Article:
Sam | Whangārei, Northland
“The most recent time I was proud of is working here at the Open Arms for Food Rescue 155, and it’s really touching, because I work with a lot of good people here and it’s an inspiration to work with these guys, as a volunteer and meeting different people in the community.
People come to this place with their different problems and that, and try and get themselves back on track. Besides the homeless and everyone, I’m not judging them, or anything like that, you just treat them as a person. Treat them how they are, and not letting them down, or anything like that. So, people who are homeless, that come in, I used to look at them like, oh my God what’s he doing here? But now I appreciate just seeing them there, and just listening to what they say, and everything like that and treating them the same. Treat them as a human being, and don’t judge, or anything like that. Help them move forward, and make friends with them. They’ve got bad habits and I’ve got bad habits, but hey, meet them halfway and help them.
A bit about myself. I’ve never been in this sort of place before. I’ve always worked all my life, I’ve travelled, and experienced a bit of life, and been out there. My trade is being a baker. I moved over to Australia when I was 25, went over there, got work, set myself up, had a family, had a good experience in life over in Australia. Before that I was born and bred in Whangārei, brought up in a little town called Ōtangarei. Parents brought us up really good, how to be an independent, and everything like that in life, and we all got a bit of an education. I’ve got nine brothers and we all went our own ways, and got jobs, everything like that. I just had a bit of an experience, and a downfall when I came back from Australia, because I got deported, I was a 501, because I had a bit of trouble over there, and I’ve currently been back for three years now. I did find it a bit hard when I came home and tried to get on my feet again, and how I got to this place at Open Arms, is my mum works here, and that’s how I started to meet people and all that sort of stuff. What got me into volunteering, is I’ve got a mate named Rex, who is standing right next to me, now. He got me in here, because I was going off-track a bit, and I much appreciated what he had done for me, to get me into this place to help out the homeless in the community. I’ve been working as a volunteer for two months, and I find it really, really good, because Rex taught me a lot. He’s teaching me. So I appreciate that. He’s a really good help. If it wasn’t for him, I don’t know where I would be. I probably would have been in prison again, or maybe dead, but now it’s a learning path at the moment for me.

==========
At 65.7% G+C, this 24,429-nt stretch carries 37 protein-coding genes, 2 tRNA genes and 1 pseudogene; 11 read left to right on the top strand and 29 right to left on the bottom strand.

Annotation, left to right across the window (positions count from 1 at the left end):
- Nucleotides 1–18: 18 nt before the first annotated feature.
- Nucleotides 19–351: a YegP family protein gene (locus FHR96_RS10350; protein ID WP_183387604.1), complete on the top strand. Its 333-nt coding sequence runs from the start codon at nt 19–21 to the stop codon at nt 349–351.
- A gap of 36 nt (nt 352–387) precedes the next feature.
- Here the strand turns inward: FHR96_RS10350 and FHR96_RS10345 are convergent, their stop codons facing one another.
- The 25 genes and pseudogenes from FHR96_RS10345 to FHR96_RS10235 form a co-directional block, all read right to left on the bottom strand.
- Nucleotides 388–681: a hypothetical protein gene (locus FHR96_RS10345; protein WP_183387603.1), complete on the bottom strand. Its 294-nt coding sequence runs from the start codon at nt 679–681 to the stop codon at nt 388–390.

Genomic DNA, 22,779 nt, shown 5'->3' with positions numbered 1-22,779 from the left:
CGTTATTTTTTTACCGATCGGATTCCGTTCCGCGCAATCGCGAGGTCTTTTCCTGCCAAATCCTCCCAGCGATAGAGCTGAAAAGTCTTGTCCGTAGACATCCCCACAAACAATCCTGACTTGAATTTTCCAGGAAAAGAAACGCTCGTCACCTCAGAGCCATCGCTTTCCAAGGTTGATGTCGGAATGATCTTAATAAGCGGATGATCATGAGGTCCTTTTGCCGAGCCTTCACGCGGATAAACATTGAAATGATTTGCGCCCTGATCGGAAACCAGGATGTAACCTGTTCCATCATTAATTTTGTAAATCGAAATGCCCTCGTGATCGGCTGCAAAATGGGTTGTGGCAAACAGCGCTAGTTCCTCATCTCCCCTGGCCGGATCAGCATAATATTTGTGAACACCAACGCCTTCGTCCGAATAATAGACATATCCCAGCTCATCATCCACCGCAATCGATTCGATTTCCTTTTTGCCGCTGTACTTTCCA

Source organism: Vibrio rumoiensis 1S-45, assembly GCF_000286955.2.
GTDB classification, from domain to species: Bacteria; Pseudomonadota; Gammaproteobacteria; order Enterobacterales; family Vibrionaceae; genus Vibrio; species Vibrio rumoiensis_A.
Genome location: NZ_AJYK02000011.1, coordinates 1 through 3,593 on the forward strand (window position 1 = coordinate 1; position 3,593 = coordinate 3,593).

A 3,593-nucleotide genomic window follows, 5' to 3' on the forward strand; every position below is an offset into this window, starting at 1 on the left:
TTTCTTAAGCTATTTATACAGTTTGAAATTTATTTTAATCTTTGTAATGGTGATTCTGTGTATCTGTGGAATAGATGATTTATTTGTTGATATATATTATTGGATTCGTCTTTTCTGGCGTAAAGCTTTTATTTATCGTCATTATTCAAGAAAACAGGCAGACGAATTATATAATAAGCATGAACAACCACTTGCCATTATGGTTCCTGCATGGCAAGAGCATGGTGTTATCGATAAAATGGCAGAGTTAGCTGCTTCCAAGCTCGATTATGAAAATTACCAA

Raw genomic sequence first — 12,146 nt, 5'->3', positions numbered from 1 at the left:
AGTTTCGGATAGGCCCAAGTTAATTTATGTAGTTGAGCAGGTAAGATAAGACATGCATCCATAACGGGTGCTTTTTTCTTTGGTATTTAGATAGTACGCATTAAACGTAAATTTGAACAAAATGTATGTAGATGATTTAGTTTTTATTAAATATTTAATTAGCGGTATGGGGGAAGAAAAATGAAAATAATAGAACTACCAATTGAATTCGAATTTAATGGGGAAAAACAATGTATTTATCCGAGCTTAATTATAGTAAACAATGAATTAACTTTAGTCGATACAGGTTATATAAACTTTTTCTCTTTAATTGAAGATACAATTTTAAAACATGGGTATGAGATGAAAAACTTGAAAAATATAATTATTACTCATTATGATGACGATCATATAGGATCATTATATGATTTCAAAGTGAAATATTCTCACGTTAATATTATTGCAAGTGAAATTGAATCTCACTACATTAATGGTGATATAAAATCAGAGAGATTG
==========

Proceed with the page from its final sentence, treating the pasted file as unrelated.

It feels really good to help. I feel really happy, because ever since I’ve been back, sometimes I’m happy, sometimes I’m not. I was lost, but now, since my routine has changed, I feel real happy and, and I feel a lot of pride, because we’re helping out other people. Especially being in this venue here with Open Arms.
I’m getting back on track. Like getting out there and enjoying life, again. And getting myself better.”